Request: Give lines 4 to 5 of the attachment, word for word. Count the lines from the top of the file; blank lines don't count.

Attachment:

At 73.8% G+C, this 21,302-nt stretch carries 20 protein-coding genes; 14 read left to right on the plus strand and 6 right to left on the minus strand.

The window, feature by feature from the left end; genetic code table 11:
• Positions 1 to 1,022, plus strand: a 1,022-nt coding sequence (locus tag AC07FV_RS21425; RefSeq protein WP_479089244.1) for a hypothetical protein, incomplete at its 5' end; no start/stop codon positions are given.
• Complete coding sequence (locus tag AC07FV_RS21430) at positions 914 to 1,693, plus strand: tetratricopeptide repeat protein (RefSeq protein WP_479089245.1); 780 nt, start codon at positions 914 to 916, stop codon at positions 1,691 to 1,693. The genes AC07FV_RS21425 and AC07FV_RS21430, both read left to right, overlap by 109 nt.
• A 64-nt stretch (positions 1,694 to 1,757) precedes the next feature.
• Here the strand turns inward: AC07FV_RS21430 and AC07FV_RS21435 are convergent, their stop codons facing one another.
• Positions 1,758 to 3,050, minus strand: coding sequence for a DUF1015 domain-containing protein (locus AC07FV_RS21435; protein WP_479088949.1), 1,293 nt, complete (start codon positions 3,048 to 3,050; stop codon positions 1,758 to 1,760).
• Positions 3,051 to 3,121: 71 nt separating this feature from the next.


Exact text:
• Complete coding sequence (locus tag AC07FV_RS21430) at positions 914 to 1,693, plus strand: tetratricopeptide repeat protein (RefSeq protein WP_479089245.1); 780 nt, start codon at positions 914 to 916, stop codon at positions 1,691 to 1,693. The genes AC07FV_RS21425 and AC07FV_RS21430, both read left to right, overlap by 109 nt.
• A 64-nt stretch (positions 1,694 to 1,757) precedes the next feature.